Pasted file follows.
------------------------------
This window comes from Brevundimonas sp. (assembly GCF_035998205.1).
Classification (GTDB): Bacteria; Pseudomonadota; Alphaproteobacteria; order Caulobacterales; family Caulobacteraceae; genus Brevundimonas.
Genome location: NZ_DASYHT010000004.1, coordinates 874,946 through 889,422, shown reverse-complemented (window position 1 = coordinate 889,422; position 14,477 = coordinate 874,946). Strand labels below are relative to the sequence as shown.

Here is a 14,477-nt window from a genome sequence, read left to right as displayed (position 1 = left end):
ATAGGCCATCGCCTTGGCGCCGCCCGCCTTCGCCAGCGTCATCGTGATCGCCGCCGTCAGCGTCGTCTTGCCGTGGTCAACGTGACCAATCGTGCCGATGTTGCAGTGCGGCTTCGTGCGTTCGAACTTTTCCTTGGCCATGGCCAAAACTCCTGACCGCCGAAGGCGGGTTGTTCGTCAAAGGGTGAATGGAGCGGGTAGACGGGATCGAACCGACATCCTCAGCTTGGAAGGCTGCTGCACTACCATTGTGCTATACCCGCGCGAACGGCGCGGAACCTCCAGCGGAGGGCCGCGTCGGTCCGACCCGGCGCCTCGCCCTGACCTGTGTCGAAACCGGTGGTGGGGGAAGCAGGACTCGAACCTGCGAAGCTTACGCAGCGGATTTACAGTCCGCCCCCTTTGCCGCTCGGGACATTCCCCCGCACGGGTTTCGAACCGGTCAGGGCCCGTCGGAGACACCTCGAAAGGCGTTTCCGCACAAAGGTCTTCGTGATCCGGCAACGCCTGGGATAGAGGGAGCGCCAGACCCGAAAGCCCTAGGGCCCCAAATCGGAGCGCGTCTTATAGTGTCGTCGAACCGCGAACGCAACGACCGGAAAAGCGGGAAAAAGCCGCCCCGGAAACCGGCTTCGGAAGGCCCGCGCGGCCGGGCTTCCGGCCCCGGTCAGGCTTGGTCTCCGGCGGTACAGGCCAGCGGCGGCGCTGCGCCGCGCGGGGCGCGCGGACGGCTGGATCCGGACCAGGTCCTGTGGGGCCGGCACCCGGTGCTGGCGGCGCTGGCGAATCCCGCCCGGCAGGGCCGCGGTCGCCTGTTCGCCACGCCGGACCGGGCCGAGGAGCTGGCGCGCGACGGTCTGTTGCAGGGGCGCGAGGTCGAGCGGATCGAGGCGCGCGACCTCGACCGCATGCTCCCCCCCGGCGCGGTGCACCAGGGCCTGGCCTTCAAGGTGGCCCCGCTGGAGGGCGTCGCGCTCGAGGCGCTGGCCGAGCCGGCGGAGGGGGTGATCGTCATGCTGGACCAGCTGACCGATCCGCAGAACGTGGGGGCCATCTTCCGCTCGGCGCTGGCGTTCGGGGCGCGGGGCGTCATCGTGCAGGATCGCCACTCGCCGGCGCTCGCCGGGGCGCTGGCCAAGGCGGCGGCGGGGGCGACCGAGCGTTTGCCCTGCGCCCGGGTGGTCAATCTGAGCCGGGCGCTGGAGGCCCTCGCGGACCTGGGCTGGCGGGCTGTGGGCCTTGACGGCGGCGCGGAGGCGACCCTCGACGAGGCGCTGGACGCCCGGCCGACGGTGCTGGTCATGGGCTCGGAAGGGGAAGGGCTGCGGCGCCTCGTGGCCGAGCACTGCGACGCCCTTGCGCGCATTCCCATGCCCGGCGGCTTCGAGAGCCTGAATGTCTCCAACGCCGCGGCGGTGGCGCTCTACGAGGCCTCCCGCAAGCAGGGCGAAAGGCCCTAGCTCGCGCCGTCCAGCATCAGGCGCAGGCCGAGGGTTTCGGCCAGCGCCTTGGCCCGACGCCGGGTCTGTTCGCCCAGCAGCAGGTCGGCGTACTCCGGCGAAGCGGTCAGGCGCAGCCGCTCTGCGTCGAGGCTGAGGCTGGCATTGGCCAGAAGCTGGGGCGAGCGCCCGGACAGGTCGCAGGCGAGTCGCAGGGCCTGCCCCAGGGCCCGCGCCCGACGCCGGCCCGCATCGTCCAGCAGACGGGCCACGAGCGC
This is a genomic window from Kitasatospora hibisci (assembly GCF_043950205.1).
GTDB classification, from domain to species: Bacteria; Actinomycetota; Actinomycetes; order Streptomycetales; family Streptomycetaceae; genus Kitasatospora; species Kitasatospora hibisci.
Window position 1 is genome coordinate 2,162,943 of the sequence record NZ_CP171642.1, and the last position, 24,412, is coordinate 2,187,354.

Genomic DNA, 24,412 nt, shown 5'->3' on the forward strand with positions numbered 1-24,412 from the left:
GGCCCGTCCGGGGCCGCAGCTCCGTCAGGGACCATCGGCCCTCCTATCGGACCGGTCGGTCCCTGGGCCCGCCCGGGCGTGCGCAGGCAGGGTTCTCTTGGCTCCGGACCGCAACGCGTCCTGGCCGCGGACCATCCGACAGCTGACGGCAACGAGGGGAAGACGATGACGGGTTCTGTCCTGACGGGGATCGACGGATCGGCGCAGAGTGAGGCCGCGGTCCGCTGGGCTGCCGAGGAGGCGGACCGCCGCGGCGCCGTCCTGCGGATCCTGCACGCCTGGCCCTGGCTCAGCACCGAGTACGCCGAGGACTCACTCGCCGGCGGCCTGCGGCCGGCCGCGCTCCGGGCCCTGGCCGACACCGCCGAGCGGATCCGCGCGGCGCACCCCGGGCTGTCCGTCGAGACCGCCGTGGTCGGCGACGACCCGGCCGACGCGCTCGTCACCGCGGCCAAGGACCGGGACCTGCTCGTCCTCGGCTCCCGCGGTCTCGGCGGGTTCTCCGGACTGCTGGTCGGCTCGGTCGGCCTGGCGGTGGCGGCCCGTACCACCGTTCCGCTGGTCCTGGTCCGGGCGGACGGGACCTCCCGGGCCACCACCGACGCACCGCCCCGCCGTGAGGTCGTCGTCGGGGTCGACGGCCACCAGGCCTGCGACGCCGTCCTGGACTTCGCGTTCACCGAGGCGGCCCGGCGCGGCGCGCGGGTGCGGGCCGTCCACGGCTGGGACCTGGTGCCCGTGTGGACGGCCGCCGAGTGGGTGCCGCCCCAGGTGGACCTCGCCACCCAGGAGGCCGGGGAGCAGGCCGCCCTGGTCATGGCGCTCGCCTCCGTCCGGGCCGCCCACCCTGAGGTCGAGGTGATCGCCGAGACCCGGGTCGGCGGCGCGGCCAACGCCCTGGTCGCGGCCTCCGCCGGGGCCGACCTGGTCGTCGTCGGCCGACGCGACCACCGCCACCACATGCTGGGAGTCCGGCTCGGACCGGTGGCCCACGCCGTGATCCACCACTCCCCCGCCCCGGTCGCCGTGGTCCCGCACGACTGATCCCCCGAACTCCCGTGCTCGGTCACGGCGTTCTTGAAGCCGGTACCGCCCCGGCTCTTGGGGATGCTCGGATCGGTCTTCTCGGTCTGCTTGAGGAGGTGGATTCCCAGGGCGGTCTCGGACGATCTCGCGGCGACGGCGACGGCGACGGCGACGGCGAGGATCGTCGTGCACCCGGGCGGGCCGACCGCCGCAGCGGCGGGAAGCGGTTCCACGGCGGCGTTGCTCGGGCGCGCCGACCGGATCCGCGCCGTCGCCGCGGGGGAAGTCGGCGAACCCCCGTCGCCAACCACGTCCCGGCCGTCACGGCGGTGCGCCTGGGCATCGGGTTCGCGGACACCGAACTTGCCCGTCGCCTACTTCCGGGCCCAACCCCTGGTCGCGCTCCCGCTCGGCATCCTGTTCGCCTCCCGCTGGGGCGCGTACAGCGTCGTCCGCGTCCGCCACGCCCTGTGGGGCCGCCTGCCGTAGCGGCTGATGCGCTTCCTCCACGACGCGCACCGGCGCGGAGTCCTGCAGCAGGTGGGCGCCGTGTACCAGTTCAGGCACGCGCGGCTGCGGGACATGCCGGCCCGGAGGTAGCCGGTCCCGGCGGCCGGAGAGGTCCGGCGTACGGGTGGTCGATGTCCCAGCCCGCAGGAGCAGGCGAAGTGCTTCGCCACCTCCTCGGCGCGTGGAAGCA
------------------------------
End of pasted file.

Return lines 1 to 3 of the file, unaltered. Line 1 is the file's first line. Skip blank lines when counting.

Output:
This window comes from Brevundimonas sp. (assembly GCF_035998205.1).
Classification (GTDB): Bacteria; Pseudomonadota; Alphaproteobacteria; order Caulobacterales; family Caulobacteraceae; genus Brevundimonas.
Genome location: NZ_DASYHT010000004.1, coordinates 874,946 through 889,422, shown reverse-complemented (window position 1 = coordinate 889,422; position 14,477 = coordinate 874,946). Strand labels below are relative to the sequence as shown.